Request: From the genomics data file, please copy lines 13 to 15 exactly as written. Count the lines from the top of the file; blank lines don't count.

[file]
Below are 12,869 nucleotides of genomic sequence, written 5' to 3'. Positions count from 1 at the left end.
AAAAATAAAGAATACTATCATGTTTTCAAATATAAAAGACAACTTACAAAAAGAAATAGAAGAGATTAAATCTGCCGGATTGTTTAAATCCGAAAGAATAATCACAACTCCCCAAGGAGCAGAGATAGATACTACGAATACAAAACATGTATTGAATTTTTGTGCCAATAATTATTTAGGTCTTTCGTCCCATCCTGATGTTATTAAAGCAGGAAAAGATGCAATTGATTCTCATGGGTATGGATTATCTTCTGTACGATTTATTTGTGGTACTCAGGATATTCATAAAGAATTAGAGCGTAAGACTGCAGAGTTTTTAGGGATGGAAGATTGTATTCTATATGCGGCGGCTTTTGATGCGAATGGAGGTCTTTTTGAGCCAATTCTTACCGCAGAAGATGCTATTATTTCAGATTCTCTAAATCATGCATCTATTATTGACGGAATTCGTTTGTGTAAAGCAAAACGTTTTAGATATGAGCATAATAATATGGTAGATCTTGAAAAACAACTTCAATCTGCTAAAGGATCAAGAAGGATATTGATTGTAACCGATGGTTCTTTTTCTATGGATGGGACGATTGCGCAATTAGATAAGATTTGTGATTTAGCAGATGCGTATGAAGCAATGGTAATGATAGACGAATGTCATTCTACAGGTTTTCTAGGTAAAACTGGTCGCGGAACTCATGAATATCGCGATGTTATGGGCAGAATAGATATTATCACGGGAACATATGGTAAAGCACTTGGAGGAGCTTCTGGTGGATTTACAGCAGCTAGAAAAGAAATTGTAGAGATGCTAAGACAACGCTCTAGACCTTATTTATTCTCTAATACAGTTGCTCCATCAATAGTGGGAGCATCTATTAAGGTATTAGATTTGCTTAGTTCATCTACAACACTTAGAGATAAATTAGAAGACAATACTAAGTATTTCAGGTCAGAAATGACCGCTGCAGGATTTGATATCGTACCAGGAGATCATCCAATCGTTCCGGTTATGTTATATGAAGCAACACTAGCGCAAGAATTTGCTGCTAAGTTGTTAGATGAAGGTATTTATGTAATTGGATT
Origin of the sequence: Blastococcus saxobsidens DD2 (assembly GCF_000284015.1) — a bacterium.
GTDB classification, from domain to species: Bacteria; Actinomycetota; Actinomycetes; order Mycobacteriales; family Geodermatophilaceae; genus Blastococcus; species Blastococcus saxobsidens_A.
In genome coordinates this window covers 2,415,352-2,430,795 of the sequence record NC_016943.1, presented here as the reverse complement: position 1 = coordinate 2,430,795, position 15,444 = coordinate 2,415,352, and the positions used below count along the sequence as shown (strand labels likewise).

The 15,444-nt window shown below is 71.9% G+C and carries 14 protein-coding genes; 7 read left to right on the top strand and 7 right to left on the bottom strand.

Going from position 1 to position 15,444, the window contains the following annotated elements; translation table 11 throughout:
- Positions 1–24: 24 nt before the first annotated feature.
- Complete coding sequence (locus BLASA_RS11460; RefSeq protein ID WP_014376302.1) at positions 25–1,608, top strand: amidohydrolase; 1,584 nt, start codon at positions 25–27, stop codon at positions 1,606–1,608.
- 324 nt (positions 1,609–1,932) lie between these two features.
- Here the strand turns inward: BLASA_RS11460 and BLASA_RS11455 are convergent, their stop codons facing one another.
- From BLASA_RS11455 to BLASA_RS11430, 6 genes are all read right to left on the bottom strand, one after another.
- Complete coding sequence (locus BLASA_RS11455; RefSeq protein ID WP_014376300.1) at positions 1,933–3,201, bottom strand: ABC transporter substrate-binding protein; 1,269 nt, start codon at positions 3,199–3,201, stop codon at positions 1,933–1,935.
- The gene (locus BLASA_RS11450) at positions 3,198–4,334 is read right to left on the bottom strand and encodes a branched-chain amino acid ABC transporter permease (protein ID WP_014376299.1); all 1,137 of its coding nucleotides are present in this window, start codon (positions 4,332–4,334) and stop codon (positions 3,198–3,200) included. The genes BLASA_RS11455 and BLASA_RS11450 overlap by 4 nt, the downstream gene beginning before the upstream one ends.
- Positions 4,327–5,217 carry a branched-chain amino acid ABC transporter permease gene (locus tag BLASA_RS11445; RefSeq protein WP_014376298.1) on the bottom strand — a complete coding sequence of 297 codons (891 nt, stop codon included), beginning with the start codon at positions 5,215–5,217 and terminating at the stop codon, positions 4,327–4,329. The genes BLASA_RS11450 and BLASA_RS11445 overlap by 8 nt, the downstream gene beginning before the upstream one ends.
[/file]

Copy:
- Complete coding sequence (locus BLASA_RS11455; RefSeq protein ID WP_014376300.1) at positions 1,933–3,201, bottom strand: ABC transporter substrate-binding protein; 1,269 nt, start codon at positions 3,199–3,201, stop codon at positions 1,933–1,935.
- The gene (locus BLASA_RS11450) at positions 3,198–4,334 is read right to left on the bottom strand and encodes a branched-chain amino acid ABC transporter permease (protein ID WP_014376299.1); all 1,137 of its coding nucleotides are present in this window, start codon (positions 4,332–4,334) and stop codon (positions 3,198–3,200) included. The genes BLASA_RS11455 and BLASA_RS11450 overlap by 4 nt, the downstream gene beginning before the upstream one ends.
- Positions 4,327–5,217 carry a branched-chain amino acid ABC transporter permease gene (locus tag BLASA_RS11445; RefSeq protein WP_014376298.1) on the bottom strand — a complete coding sequence of 297 codons (891 nt, stop codon included), beginning with the start codon at positions 5,215–5,217 and terminating at the stop codon, positions 4,327–4,329. The genes BLASA_RS11450 and BLASA_RS11445 overlap by 8 nt, the downstream gene beginning before the upstream one ends.